The Environment Ministry’s permission to ‘cull’ animals in few Indian states has got a mixed response across the country. Culling is an action where humans are allowed to kill the animals that cause inconveniences legally.
Farmers find it a curing medicine to the damages caused by wildlife, while wildlife activists see it as a curse to the rich wildlife in our country. This issue has got dividends within the Union Cabinet as Minister of Women and Child Development Ms. Menaka Gandhi has opposed Environmental Minister Prakash Javadekar’s order.
Environmental Ministry has granted permission to ‘cull’ Rhesus macaque (a monkey species) in Himachal Pradesh and Nilgai in Bihar. Ms.Gandhi charged the Environmental Ministry saying,“The Environment Ministry here is writing to every state asking them which animal they want to kill and they will grant permission. In Bengal, they gave permission to kill elephants. In Himachal, they gave permission to kill monkeys. In Goa, they gave permission to kill peacocks.”
Javadekar responded to the charge, saying “I will not react to who said what. But as per the law, we must help the farmers whose crops get ruined. The state government sends us a proposal and only then we initiate a step for a specific region and for a specific period of time keeping scientific facts in mind.”
Environmental Minister thus conveyed that culling will not take place forever. The hunting will take place until the problems caused by wild animals are controlled. It is not done to destroy a particular species.
Law and History:
Wildlife Protection Act of 1972 classifies animals into four schedules, each getting various levels of protection. Except schedule 1(tiger is included in this schedule), animals under all other schedules can be temporarily slotted as Schedule-5 or ‘Vermin’. Nilgai and Rhesus macaque are under schedules 2 and 3 respectively.
History has seen the slaughter of donkeys and pigs in bulk as they were found to cause some health issues. The killing of street dogs still happens in states like Kerala and Tamil Nadu. ‘Man-eating’ lions at the Gir national park have been life sentenced at zoos recently.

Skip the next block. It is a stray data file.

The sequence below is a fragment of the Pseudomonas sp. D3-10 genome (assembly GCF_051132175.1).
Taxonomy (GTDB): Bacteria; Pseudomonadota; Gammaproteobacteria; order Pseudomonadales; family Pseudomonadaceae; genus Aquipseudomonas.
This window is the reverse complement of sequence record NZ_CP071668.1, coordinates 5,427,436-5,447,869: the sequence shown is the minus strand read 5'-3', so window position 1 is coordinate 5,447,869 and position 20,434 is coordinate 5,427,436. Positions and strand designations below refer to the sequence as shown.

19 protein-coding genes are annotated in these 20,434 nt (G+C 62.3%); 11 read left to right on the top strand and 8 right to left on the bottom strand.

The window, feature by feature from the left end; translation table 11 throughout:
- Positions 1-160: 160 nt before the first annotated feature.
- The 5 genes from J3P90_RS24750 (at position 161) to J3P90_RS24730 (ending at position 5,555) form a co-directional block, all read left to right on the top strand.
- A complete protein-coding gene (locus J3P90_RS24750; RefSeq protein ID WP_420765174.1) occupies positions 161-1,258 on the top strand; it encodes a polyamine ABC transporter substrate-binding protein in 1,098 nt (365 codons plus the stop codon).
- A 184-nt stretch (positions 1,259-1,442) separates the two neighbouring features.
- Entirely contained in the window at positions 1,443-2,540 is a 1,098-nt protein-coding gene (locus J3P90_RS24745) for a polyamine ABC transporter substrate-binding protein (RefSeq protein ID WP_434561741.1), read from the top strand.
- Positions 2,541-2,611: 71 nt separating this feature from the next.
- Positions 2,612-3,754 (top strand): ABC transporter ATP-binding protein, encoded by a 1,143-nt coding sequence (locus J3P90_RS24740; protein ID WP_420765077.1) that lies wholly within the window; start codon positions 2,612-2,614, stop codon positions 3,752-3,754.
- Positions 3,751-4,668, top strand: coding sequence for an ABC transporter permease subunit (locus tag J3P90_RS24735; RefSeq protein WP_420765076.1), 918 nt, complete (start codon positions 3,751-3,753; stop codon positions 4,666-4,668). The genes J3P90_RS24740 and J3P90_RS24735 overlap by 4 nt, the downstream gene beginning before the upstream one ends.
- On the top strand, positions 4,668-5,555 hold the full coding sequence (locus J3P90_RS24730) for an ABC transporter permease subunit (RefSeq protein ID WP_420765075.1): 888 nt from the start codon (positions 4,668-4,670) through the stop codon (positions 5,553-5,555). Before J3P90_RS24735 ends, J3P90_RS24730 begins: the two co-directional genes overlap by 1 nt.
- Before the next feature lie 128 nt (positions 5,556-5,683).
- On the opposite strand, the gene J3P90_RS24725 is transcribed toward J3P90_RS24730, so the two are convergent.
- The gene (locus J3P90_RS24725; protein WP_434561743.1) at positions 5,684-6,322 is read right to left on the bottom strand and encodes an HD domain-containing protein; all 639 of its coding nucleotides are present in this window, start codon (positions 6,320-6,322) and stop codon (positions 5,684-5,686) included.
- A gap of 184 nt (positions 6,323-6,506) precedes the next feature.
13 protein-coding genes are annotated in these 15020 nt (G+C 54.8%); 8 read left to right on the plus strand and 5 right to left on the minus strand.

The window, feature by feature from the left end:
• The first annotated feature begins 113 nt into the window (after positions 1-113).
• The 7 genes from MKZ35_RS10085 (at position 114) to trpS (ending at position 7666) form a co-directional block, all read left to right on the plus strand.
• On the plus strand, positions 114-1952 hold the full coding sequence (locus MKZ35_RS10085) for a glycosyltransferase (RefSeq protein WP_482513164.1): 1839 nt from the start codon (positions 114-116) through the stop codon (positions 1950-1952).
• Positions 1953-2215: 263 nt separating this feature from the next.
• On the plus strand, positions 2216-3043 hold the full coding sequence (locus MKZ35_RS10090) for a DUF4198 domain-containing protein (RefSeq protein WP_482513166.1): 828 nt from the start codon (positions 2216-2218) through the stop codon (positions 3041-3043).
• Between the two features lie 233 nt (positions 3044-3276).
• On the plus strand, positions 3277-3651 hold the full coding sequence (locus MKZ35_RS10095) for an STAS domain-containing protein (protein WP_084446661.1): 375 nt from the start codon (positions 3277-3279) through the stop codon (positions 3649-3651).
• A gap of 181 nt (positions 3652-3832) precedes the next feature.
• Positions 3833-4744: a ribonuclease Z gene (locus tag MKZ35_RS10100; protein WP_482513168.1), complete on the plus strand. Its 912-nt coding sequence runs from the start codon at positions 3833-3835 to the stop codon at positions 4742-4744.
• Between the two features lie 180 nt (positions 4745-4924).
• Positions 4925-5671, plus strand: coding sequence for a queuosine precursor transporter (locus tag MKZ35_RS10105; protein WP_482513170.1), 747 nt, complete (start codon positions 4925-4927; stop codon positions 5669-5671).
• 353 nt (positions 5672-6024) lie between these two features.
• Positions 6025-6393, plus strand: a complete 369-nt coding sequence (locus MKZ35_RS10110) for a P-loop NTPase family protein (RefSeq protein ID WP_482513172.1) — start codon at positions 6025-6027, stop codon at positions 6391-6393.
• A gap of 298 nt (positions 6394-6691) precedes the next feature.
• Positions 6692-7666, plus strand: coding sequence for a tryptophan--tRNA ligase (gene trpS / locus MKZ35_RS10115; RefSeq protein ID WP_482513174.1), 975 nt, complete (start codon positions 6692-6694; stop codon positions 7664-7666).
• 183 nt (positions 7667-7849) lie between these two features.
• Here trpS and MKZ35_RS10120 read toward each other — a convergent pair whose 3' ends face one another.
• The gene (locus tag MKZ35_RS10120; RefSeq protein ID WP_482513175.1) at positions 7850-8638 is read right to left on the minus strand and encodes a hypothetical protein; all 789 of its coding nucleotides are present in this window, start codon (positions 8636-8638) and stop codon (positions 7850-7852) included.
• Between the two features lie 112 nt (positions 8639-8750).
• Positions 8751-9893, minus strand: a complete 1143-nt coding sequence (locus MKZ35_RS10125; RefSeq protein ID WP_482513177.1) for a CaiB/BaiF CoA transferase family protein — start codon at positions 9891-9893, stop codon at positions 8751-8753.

Himachal Pradesh farmers welcomed the move and also criticized Menaka Gandhi for being more concerned about animals than humans. Complains of crop damages by wild animals is common in our country. The government even pays compensations to few of those losses. But with serious drought in many parts of the country, farmers cannot afford to lose the limited income they get because of these wild animals.
Alternate solutions like electric fencing did not get a positive response from farmers. They argue electric fence can save a farm or two from being damaged. The farmers who cannot afford for electric fence, the issue remains unsolved. They find ‘culling’ as the most suitable solution to the problem.
Culling is not new and is practiced in many parts of the world. But most of the countries have official monitoring to culling. Each death has to be registered so that officials will be able to maintain a male-female ratio of the species thus ensuring the dynamic population.
Some countries even maintain age wise population of species that can be culled. Wildlife activists want such rules to be framed in our country. The fact that 565 mammal species have become extinct in the past 50 years in our country supports their warning.
The fence of the human habitat is getting wider and is eating the grasses of the forests. It is found that most of the Man-Animal conflicts occur in the core residential areas of the so-called ‘vermin’ animals. Animals that cause trouble and annoyance to humans are labeled as vermin. The fault lies in humans as we are exploiting the animals’ residences for our selfish reasons.
Activists urge scientific management to be implemented. This includes an electric fence, the study of animal movement, their breeding places, and food habits. They never say animal life is their top priority, but they want to convey the fact that their loss will inevitably affect humans.
Living a peaceful life is not getting socialized with fellow people and country. Socialization is not done for peace; it’s done because we are social animals. Signing MoUs with all countries is not going to bring harmony. There is something mightier than all called Nature.
It has punished humans time and again for their misbehavior. It is important to find a balance between natural wealth and human development to make the world a more peaceful place to live in.
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Views presented in the article are those of the author and not of ED.